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Kimchi and the wonder of fermented foods

JUANA SUMMERS, HOST:

What do kombucha, miso, yogurt and sauerkraut all have in common? Well, they taste delicious, and they're good for your gut - all thanks to the process of fermentation. NPR's Pien Huang breaks it down for our series, Weekly Dose of Wonder.

PIEN HUANG, BYLINE: I love fermented foods. I love that you can leave something out on the counter, in the fridge, forget about it even, and it just gets better. I wanted to know how that happens. So early one morning in Washington, D.C., I go to meet chef Patrice Cunningham.

Good morning.

PATRICE CUNNINGHAM: Good morning. Welcome. So this is a shared commercial kitchen. So we kind of basically come in and kind of get - fit in where we can.

HUANG: She owns a small business, making and selling one of my favorite fermented foods, kimchi. It's a fresh, spicy Korean condiment made from a pretty basic vegetable. Right now, the large steel prep table is covered with boxes and boxes of cabbage.

CUNNINGHAM: I'm turning cabbage into gold.

HUANG: She and her staff chop the cabbage into bite-sized pieces. It's the first step in transforming the raw and humble cabbage into bright red bites of funky, fermented kimchi.

(SOUNDBITE OF KNIFE CHOPPING CABBAGE)

CUNNINGHAM: Yeah, how many boxes do we have left?

UNIDENTIFIED PERSON: No boxes. No more boxes. We're done (laughter).

HUANG: Kimchi has always been a part of Patrice's life. As a child, she made it with her mom. But she hadn't planned to make a living from it until the pandemic happened and she lost her job as a chef. Patrice wondered what to do next, and then an old idea came back to her.

CUNNINGHAM: I remember eating her kimchi and being like, my mom's kimchi is the best. You can't find this anywhere.

HUANG: So three years ago, she started her kimchi-making company. She's selling at farmers markets, but she's got big plans.

CUNNINGHAM: We'll cross that bridge later. Right now, I'm salting.

HUANG: Cabbage leaves, like many other living things, are naturally covered in tiny yeasts and bacteria. When the cabbage gets harvested and chopped, these microbes start eating it, start fermenting it. In the kitchen, Chef Patrice helps the process by covering the cabbage with a salty brine.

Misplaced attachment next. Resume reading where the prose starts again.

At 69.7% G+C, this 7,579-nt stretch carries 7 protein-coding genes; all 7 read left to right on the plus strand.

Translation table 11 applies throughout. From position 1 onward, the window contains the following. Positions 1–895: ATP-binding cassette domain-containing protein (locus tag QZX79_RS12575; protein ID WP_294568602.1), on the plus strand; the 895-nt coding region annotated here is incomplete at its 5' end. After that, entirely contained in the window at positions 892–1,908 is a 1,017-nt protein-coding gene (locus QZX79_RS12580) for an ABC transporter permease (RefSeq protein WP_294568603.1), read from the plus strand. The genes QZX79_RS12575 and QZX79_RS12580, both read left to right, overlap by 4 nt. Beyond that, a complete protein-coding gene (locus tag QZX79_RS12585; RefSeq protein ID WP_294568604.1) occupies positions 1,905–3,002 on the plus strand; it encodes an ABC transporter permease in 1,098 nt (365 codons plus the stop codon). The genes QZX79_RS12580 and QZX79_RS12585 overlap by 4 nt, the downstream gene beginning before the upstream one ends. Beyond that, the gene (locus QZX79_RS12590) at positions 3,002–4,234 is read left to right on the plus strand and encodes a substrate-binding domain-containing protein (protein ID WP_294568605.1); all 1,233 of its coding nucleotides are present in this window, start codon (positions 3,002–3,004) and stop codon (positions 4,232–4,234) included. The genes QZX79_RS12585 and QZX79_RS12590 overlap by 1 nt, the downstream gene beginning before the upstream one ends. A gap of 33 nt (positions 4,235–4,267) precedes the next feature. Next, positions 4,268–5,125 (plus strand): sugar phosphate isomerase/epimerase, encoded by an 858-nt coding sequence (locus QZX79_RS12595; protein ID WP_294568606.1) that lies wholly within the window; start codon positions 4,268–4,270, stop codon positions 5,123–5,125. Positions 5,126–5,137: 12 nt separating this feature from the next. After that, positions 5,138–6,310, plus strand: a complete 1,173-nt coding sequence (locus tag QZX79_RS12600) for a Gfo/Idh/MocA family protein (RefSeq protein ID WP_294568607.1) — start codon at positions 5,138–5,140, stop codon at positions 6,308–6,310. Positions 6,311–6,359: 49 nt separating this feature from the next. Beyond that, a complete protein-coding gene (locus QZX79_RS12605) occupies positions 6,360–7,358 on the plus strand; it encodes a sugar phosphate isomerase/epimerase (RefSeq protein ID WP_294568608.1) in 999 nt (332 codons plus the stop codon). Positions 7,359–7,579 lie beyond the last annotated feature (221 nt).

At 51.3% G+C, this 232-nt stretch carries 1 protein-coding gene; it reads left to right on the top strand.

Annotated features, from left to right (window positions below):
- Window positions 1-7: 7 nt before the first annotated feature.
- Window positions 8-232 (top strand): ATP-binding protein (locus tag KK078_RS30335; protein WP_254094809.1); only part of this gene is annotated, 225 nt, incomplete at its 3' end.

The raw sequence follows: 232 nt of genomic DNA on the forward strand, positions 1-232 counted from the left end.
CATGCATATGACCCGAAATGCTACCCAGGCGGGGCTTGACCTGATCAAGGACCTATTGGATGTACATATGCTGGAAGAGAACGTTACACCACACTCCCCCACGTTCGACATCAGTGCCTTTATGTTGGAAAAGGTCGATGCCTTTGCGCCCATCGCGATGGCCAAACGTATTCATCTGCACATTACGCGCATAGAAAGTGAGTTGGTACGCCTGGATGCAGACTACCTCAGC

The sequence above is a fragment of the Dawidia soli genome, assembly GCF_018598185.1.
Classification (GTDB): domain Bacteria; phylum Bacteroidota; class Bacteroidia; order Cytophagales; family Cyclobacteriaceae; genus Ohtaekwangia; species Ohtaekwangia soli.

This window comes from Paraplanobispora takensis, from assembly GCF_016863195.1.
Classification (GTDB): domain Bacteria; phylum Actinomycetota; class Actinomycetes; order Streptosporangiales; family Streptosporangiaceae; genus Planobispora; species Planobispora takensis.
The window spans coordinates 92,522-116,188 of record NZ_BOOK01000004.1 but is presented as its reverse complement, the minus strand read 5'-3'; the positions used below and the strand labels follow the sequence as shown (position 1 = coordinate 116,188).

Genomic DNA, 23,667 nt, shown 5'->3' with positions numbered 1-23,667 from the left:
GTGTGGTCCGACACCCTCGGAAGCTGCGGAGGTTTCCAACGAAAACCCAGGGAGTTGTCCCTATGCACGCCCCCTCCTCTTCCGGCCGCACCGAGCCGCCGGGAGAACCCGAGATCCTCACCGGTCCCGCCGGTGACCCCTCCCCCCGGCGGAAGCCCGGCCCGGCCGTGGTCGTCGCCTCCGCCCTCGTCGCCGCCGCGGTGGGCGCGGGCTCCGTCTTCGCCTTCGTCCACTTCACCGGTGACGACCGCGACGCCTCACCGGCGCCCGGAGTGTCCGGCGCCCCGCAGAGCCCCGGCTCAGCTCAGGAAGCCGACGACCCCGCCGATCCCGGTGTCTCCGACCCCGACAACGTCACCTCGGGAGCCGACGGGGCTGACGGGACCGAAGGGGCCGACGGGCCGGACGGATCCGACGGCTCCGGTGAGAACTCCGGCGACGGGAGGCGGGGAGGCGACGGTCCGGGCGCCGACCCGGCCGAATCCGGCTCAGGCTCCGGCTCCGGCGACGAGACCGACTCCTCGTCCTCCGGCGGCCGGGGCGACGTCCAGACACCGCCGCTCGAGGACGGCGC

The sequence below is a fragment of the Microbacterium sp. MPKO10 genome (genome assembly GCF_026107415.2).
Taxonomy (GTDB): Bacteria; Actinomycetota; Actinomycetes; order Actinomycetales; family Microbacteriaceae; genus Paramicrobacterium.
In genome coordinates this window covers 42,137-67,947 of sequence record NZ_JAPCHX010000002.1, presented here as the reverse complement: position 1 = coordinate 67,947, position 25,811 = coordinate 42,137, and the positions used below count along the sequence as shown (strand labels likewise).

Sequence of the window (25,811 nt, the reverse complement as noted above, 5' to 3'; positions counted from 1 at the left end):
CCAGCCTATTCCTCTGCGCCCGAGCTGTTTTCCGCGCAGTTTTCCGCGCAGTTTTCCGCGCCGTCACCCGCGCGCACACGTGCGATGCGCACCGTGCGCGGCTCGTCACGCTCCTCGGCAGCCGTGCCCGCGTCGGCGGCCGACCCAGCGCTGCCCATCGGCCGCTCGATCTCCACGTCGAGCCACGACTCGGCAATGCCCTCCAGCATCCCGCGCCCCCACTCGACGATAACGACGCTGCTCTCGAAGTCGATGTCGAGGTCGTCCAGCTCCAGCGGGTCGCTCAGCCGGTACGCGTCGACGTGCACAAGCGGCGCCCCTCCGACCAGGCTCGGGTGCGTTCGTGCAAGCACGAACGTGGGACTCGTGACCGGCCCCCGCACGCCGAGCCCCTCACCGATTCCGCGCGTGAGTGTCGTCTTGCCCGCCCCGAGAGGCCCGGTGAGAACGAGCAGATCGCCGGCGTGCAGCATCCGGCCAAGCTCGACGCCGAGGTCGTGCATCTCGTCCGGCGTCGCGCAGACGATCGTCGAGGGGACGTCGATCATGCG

CUNNINGHAM: My mom did the measurements for me, so there's really no method to this madness other than this being her recipe, OK? So she says 8 cups, I do 8 cups (laughter). And the kimchi comes out great.

HUANG: She pours the brine into big plastic tubs filled to the brim with chopped cabbage.

(SOUNDBITE OF BRINE POURING)

CUNNINGHAM: In four hours, it'll be halfway. It just all kind of shrinks.

HUANG: So here's what's happening. The salt draws water out of the cabbage leaves, breaking down cell walls, and that releases sugars that feed the kimchi-making microbes. I called up fermentation professor Victor Ujor at the University of Wisconsin. He loves fermentation, and he loves talking about microbes.

VICTOR UJOR: So I think they are such beautiful things.

HUANG: He says the microbes are breaking these complex sugars and starches into simple nutrients with great precision.

UJOR: You have something like starch that contains 15,000 molecules of sugar, and they go snip, snip, snip, snip, snip, snip, snip into individual sugars. Then they take the glucose - boom - break it down.

HUANG: The results, he says...

UJOR: This wacky, beautiful jumble of taste and flavor and beauty.

HUANG: To get the right ferment, you need the right temperature conditions.

(SOUNDBITE OF APPLIANCES WHIRRING)

HUANG: It's early the next day and Chef Patrice is back in the kitchen, but there's a problem.

CUNNINGHAM: Because it's hot in here. It's so hot in here.

HUANG: It's probably around 85 degrees. If it gets much hotter, harmful bacteria could start to grow. Patrice and her team work fast. They put on pink rubber gloves up to their elbows and massage a gooey, spicy red pepper paste into the cabbage. The sound of it stirs up childhood memories of making kimchi with her mom.

CUNNINGHAM: 'Cause it would be, like, a hot summer day, and my mom would be in the backyard. And you can just hear the squeakiness, like, of you rubbing all the ingredients in the clean cabbage.

(SOUNDBITE OF CABBAGE SQUEAKING)

CUNNINGHAM: Every time I hear it, it brings back those memories. So very cool.

(SOUNDBITE OF KIMCHI SQUISHING)

HUANG: And all the while, these microbes keep working, turning sugars into lactic acid, and that will keep the food from spoiling for a long time.

Ujor, from the University of Wisconsin, says those hardworking microbes are doing a lot.

UJOR: They don't talk back at you. They don't yell. They do all that work. And they even die doing it. And all that put together is just beautiful.

HUANG: You know, I've never appreciated the microbes that way, but I have enjoyed their results - that savory, umami-rich crunch of kimchi.

CUNNINGHAM: There you go - still need a little bit of touch more salt.

(SOUNDBITE OF BOWL BEING SCRAPED)

HUANG: Back in the kitchen, Patrice offers me a sample from the batch.

CUNNINGHAM: Yummy?

HUANG: It's delicious. I love it. It's, like, spicy. It's, like, really got, like, a good kick to it.

CUNNINGHAM: That's it. Yep.

HUANG: Thanks, microbes.

(SOUNDBITE OF MUSIC)

HUANG: Pien Huang, NPR News.

(SOUNDBITE OF MUSIC) Transcript provided by NPR, Copyright NPR.

NPR transcripts are created on a rush deadline by an NPR contractor. This text may not be in its final form and may be updated or revised in the future. Accuracy and availability may vary. The authoritative record of NPR’s programming is the audio record.

Pien Huang is a health reporter on the Science desk. She was NPR's first Reflect America Fellow, working with shows, desks and podcasts to bring more diverse voices to air and online.